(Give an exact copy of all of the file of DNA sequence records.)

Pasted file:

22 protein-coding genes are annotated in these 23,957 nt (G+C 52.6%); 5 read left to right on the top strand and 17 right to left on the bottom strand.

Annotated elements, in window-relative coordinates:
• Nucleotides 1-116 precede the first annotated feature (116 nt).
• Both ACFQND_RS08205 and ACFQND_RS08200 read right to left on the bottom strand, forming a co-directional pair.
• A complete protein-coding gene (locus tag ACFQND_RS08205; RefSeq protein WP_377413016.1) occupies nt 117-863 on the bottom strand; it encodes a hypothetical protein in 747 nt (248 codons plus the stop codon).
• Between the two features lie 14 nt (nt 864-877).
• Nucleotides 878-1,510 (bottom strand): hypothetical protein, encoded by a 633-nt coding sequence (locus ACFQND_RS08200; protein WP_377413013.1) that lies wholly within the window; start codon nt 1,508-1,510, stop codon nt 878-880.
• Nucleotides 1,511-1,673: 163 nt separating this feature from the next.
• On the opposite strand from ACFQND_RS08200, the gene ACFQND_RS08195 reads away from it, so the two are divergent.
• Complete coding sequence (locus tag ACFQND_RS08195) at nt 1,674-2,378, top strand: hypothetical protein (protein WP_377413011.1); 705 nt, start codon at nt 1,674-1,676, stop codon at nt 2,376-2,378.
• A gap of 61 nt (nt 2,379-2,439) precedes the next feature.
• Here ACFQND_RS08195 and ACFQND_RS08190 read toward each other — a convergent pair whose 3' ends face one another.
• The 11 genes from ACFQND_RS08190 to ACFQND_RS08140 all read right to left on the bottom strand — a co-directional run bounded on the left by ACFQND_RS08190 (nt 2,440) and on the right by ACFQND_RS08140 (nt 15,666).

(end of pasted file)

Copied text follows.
22 protein-coding genes are annotated in these 23,957 nt (G+C 52.6%); 5 read left to right on the top strand and 17 right to left on the bottom strand.

Annotated elements, in window-relative coordinates:
• Nucleotides 1-116 precede the first annotated feature (116 nt).
• Both ACFQND_RS08205 and ACFQND_RS08200 read right to left on the bottom strand, forming a co-directional pair.
• A complete protein-coding gene (locus tag ACFQND_RS08205; RefSeq protein WP_377413016.1) occupies nt 117-863 on the bottom strand; it encodes a hypothetical protein in 747 nt (248 codons plus the stop codon).
• Between the two features lie 14 nt (nt 864-877).
• Nucleotides 878-1,510 (bottom strand): hypothetical protein, encoded by a 633-nt coding sequence (locus ACFQND_RS08200; protein WP_377413013.1) that lies wholly within the window; start codon nt 1,508-1,510, stop codon nt 878-880.
• Nucleotides 1,511-1,673: 163 nt separating this feature from the next.
• On the opposite strand from ACFQND_RS08200, the gene ACFQND_RS08195 reads away from it, so the two are divergent.
• Complete coding sequence (locus tag ACFQND_RS08195) at nt 1,674-2,378, top strand: hypothetical protein (protein WP_377413011.1); 705 nt, start codon at nt 1,674-1,676, stop codon at nt 2,376-2,378.
• A gap of 61 nt (nt 2,379-2,439) precedes the next feature.
• Here ACFQND_RS08195 and ACFQND_RS08190 read toward each other — a convergent pair whose 3' ends face one another.
• The 11 genes from ACFQND_RS08190 to ACFQND_RS08140 all read right to left on the bottom strand — a co-directional run bounded on the left by ACFQND_RS08190 (nt 2,440) and on the right by ACFQND_RS08140 (nt 15,666).